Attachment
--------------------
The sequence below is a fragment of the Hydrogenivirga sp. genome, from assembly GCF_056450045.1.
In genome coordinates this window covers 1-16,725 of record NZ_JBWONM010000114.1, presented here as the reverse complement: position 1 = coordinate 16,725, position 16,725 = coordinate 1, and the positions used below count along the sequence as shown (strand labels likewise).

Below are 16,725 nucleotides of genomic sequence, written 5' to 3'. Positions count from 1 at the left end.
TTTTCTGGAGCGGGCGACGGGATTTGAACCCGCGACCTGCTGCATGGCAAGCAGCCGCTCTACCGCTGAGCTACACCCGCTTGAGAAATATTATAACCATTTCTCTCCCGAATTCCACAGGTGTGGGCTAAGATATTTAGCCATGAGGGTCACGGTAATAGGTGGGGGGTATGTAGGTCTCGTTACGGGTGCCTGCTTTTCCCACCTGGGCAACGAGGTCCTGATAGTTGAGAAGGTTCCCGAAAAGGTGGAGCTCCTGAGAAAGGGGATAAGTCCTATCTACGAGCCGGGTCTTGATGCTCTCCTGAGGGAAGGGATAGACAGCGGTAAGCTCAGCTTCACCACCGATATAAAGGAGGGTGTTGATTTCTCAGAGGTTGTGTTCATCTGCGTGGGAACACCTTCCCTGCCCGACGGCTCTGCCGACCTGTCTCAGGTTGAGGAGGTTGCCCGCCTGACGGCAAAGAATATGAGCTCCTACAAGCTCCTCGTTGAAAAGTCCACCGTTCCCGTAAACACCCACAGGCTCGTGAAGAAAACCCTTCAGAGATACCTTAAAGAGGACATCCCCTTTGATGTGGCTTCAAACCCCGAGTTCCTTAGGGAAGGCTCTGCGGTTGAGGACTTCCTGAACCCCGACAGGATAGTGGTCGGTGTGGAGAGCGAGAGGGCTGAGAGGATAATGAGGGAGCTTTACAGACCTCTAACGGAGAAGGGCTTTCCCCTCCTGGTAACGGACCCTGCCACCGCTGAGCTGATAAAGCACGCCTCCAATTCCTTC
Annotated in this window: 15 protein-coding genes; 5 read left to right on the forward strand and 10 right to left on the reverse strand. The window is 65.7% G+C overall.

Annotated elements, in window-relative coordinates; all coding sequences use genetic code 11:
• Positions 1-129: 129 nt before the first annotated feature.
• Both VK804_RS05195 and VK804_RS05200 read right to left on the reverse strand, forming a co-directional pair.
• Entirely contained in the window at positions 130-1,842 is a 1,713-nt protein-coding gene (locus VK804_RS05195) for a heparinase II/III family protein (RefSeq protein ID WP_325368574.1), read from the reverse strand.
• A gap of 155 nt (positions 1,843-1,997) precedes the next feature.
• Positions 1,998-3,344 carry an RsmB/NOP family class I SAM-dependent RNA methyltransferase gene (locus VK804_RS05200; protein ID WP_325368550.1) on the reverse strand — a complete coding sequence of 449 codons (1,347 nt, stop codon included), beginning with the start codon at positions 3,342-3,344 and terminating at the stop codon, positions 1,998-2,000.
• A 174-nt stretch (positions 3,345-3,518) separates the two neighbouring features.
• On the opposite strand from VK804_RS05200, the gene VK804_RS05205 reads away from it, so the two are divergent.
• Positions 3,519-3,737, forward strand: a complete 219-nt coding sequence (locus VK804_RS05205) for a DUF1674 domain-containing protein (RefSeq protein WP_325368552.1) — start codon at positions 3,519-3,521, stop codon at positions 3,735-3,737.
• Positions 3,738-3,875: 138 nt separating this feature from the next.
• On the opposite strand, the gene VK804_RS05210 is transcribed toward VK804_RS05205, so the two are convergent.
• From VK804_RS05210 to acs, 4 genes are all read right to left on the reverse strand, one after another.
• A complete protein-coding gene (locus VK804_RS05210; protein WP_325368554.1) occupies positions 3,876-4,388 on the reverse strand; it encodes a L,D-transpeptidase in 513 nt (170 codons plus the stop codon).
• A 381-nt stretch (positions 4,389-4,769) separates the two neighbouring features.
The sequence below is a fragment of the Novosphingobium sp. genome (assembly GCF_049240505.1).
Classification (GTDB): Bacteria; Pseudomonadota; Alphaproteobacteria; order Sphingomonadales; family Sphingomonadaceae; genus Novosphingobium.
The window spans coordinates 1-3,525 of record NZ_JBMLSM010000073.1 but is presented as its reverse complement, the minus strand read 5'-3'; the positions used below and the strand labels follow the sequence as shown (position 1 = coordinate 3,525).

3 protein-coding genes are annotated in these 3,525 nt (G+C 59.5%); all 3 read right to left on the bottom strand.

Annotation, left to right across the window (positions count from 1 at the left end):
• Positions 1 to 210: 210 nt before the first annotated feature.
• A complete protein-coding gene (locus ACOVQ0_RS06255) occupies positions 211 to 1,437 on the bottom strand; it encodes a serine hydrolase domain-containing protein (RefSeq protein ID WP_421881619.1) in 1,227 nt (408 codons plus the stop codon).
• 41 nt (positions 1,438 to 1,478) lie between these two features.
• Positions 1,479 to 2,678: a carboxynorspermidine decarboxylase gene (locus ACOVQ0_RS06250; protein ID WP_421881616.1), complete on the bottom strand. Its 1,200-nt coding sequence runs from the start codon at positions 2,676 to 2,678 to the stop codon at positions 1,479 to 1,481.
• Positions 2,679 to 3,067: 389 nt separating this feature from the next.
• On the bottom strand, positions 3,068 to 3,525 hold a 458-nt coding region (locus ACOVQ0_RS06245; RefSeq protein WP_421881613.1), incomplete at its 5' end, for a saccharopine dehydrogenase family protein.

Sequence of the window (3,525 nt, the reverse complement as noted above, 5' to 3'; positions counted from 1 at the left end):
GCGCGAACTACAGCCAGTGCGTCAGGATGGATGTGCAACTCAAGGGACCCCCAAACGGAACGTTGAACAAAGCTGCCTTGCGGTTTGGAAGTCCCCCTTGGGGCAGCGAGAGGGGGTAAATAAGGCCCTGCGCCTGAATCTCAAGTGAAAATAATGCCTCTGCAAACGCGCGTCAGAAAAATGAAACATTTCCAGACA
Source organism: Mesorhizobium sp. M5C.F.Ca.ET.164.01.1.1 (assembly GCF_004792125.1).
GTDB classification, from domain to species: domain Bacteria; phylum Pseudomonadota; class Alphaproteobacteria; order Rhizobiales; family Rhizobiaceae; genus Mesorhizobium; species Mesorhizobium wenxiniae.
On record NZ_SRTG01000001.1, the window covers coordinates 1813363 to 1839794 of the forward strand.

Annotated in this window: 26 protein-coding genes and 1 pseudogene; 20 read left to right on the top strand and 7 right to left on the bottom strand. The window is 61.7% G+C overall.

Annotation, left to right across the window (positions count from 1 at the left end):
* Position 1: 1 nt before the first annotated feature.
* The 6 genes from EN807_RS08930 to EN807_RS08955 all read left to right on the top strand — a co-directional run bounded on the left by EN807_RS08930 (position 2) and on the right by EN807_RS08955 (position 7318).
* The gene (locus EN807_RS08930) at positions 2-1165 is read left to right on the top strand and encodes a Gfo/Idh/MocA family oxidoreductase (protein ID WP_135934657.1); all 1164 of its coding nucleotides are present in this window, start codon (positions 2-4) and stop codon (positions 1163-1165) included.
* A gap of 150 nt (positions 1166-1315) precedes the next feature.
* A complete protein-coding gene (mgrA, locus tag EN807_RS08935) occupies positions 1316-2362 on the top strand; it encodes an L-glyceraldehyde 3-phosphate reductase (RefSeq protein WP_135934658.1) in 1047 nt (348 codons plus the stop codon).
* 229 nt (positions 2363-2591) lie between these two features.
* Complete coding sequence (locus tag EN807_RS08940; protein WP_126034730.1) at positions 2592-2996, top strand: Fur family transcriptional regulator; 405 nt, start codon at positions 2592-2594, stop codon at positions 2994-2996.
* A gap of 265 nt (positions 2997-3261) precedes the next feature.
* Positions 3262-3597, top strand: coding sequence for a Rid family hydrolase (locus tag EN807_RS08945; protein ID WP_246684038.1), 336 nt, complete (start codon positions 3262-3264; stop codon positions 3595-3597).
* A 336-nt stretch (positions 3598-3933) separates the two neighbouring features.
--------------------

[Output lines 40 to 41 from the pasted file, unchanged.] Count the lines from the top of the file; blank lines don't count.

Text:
* The gene (locus EN807_RS08930) at positions 2-1165 is read left to right on the top strand and encodes a Gfo/Idh/MocA family oxidoreductase (protein ID WP_135934657.1); all 1164 of its coding nucleotides are present in this window, start codon (positions 2-4) and stop codon (positions 1163-1165) included.
* A gap of 150 nt (positions 1166-1315) precedes the next feature.